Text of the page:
I think expansion teams come with the narrative, that they are not traditionally successful, because it’s players that never played before and coaches that never coached before. You don’t have this arsenal of assets to get the best players. We don’t have years of allocation and money built up over years of trades, that we had acquired. So arguably, it’s really hard to be successful in the first year’s expansion team on the pitch.


What we had going for us though, as we’re Angel City: we’re in Southern California, we have this incredible ownership group, and we stand for more than soccer. We believe in setting higher expectations, we believe in having impact. And so does our company, and so do our players. We were aligned from the purpose and value standpoint. We definitely had easier conversations, but at the end of the day, we can only get one or two marquee players, whereas a number of the other clubs have multiple marquee players and players, that are on the national team. After all, everyone is competing, right? This league is designed for each team to be strong. It’s not designed to have super teams. So every team is strong, but if you lose a player, it has a significant impact on your performance. We have a 28-person roster, and everybody is so mission and values aligned. Our goal is to grow the sport of women’s soccer to be significant here in LA. – and to win on the pitch. As a result of that, we sold out our home opener. 22,000 fans, we’ve had over 90,000 tickets sold for every single home match. We generate the highest ticketing revenue in the league, the greatest attendance in the league. So it’s all coming together and it sounds very promising. And we are very proud of that.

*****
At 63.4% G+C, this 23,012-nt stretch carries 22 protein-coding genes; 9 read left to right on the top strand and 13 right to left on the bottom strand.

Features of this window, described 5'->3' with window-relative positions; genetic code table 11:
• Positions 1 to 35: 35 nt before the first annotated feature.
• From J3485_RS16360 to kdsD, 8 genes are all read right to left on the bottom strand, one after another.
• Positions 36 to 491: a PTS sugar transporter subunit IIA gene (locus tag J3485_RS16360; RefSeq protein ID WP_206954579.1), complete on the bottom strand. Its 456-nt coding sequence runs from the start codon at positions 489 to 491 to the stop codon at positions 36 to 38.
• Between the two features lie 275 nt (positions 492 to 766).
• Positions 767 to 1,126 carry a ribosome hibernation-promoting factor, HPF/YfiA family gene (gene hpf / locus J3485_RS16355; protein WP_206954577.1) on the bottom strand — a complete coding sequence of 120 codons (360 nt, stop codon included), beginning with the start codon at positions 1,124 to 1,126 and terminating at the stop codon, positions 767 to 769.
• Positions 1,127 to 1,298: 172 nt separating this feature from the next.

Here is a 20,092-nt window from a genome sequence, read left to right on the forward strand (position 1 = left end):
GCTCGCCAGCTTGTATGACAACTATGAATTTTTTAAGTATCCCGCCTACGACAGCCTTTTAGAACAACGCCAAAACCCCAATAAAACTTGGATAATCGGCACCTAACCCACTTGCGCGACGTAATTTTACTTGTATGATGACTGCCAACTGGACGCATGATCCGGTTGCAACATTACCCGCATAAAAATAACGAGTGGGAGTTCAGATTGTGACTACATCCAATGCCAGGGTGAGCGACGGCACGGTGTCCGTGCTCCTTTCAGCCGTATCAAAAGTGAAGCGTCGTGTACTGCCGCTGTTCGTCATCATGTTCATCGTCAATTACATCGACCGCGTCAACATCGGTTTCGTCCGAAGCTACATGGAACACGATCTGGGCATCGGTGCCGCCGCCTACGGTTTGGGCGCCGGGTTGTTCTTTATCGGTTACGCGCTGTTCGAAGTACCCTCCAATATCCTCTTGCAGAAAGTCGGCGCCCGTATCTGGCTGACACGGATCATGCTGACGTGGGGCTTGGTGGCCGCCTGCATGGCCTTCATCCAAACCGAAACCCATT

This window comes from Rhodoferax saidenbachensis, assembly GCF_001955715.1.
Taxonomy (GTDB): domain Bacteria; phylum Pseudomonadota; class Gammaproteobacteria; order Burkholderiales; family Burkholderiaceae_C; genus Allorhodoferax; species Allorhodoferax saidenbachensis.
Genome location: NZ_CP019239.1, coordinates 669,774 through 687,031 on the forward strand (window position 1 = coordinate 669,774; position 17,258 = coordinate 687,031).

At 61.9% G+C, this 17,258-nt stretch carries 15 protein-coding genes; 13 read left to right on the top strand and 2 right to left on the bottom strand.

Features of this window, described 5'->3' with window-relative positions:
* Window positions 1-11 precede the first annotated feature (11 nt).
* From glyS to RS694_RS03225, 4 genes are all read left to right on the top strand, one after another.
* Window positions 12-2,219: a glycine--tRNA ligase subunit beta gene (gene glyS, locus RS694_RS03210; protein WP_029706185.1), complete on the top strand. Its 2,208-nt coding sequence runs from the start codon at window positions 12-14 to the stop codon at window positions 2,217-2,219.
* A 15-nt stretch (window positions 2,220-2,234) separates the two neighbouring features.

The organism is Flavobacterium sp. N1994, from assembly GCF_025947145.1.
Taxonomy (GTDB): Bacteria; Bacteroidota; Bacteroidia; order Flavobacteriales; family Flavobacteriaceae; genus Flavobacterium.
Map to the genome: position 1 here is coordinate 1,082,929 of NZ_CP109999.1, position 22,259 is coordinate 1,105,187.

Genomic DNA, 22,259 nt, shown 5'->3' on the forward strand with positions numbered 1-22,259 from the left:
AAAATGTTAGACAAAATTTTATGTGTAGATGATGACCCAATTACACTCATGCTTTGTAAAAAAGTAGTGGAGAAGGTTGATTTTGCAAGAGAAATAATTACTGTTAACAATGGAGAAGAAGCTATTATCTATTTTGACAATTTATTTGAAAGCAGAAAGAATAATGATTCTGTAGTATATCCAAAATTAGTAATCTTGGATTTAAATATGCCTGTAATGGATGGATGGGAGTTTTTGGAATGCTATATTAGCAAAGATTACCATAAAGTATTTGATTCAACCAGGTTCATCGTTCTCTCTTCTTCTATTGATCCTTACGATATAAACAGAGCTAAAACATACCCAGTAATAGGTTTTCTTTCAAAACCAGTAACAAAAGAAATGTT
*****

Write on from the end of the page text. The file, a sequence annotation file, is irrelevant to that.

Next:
We are a majority female ownership group, that totals 99, and every single one of them has done something to advance Angel City. We have quarterly board meetings that Kara, Natalie and Alexis are part of, but each of them has their different expertise. It’s not uncommon for me to talk to Natalie multiple times, get her advice and get her direction. It’s the same thing with Kara and Alexis. They are more involved than just attending a meeting once a quarter. And then of course, it’s so incredible when they get the opportunity to come to games. All those celebrities that came to the match with Natalie, e.g. Billie Jean King and Lindsey Vonn invested in ACFC too. We have 14 former US women’s national team owners that include Abby Welbeck, Mia Hamm, and Julie Foudy.


We want something for everyone. From the pregame experience to the runner show; to the game on the pitch to the after party. We want there to be something for the young girls, for the families, for the millennials and for the couples. We want to give them a reason to come back. And I think we’ve achieved that it’s more than just soccer.